There should be a Biblical saying — For if a new novel, for which the publisher has paid an enormous amount of cash, lives up to its hype, all shall considered themselves blessed — and if that novel cometh from the Midwest, homeland to Floyd Dell and Hemingway and F. Scott Fitzgerald and Jim Harrison, then all shall be twice blessed.
This should apply to "The Art of Fielding," which Little Brown had much bruited about and whose hefty hardcover we can now hold in our hands. It's a baseball novel, meaning it's a novel from which one can extrapolate about all life on earth. It's a college novel and thus a coming of age novel. It's a novel about families, by birth and by life-choices, and a novel about how to live, how to love and how to die. It's a novel about how to read and how to write, and it's all in all the most delightful and serious first book of fiction that I have read in a while.
The loves, friendships, duties and betrayals, both of self and others, drive a clear and appealing plot. Will the baseball team forge its best season even as players, spectators, and sponsors alike, seem almost at any moment in the story about to go down in flames? By the last third of the book, the suspense the plot generates about human motive and fortune seems as relentless and engrossing as that of any thriller. The baseball motif highlights the characters in important ways. As catcher Mike Schwartz sees the sport, it is Homeric — quite unlike football, his other love. "Batter versus pitcher, fielder versus ball. You couldn't storm around, snorting and slapping people, the way Schwartz did while playing football. You stood and waited and tried to still your mind. When your moment came, you had to be ready, because if you f—ked up, everyone would know whose fault it was. What other sport not only kept a stat as cruel as the error but posted it on the scoreboard for everyone to see?..."
Will Henry Skrimshander lead the team to its first winning season? Will Mike Schwartz find all his hopes fulfilled in this regard? Baseball matters desperately in this novel. But so does physical affection and, whether felt by a freshman or a college president, the unquenchable desire to know another human being in a deep and important way before the end of things. In this regard, the novel takes its place among a few charmed works of art that deal with the national pastime in the context of human yearning — books by superb writers such as Bernard Malamud, Philip Roth and Mark Harris. It also stands among the best school novels we have, from "This Side of Paradise" to "A Separate Peace."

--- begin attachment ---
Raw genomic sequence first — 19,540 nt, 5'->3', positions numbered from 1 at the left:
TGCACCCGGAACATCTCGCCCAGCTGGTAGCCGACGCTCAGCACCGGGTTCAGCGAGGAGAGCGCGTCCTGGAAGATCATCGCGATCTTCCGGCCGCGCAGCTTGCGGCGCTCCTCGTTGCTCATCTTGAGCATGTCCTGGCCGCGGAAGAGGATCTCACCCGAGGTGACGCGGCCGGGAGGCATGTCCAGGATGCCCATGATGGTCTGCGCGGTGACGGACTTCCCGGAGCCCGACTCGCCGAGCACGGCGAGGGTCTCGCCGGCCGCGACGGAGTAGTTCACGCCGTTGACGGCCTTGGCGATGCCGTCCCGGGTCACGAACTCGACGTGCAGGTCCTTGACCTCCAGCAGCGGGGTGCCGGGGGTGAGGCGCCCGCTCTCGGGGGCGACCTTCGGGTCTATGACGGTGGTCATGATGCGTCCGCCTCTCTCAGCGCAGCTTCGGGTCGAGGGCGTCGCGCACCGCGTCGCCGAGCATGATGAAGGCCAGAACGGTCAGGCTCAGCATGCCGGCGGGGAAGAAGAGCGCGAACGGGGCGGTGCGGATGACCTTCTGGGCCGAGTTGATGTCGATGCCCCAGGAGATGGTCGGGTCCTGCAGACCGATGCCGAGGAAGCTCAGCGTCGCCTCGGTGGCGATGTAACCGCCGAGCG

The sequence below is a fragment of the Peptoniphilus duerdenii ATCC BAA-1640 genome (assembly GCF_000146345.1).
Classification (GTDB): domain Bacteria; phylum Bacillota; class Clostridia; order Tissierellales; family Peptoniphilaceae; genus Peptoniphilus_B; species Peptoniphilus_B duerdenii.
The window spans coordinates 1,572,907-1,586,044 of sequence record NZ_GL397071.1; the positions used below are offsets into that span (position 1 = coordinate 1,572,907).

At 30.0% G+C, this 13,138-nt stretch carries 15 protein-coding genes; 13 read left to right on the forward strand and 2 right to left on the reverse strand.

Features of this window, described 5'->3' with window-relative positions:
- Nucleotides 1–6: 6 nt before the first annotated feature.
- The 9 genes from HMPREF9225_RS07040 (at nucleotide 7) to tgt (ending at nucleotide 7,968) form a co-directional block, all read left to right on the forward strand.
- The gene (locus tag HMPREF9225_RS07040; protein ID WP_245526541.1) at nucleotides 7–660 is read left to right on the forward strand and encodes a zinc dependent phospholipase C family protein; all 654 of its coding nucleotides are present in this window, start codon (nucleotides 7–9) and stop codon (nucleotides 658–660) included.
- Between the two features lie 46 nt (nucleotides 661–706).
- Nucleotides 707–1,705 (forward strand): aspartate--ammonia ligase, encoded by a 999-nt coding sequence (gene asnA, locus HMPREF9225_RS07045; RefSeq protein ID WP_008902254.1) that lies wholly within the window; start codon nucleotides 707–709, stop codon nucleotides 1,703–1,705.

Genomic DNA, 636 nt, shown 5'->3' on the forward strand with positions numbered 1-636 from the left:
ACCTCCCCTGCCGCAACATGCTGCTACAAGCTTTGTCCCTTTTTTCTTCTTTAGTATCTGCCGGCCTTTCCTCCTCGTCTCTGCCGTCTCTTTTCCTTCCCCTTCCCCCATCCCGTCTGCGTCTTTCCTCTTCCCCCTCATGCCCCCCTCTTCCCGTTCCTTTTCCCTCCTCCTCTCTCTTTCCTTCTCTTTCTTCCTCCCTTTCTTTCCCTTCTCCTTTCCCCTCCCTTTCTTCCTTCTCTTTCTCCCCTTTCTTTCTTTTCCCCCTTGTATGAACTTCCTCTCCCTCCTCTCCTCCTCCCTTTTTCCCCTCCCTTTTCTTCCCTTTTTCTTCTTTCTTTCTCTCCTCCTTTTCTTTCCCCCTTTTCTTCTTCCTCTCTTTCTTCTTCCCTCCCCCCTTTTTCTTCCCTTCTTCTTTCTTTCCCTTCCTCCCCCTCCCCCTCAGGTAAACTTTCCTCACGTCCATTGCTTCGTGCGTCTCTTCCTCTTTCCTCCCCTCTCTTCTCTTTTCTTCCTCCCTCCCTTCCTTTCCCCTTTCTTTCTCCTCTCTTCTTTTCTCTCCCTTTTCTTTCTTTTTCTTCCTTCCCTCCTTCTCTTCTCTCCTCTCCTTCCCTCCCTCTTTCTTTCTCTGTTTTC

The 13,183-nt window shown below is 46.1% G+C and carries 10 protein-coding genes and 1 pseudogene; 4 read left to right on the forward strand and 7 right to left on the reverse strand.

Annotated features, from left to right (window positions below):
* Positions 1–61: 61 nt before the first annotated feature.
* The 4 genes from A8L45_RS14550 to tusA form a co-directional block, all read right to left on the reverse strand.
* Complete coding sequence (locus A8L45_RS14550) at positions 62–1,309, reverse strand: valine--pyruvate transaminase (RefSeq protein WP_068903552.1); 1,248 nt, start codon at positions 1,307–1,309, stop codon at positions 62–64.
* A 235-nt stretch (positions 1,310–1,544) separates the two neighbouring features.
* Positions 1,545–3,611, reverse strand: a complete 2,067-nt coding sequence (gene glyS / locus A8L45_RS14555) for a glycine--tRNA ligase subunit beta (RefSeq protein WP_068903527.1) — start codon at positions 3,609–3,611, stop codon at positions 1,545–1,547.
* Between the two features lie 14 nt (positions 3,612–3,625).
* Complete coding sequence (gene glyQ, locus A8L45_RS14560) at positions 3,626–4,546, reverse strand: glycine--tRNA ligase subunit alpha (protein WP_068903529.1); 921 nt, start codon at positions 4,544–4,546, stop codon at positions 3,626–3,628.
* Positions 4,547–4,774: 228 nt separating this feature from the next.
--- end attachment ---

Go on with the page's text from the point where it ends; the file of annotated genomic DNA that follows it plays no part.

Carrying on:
Although, I'd like to think that this wonderful first novel will sing to readers who don't know, and don't even care about, the difference between a ball and a strike, and to readers who worked their way through evening college in an inner-city far from any idyllic Midwestern campus by a lake.
Alan Cheuse is a regular contributor to NPR's "All Things Considered" and his most recent novel is "Song of the Desert."
"The Art of Fielding"
By Chad Harbach
Little Brown, 514 pages, $25.99
"The Art of Fielding" by Chad Harbach
Baseball matters desperately in this novel. But so does physical affection and, whether felt by a freshman or a college president, the unquenchable desire to know another human being in a deep and important way.
Cover image of "The Art of Fielding" by Chad Harbach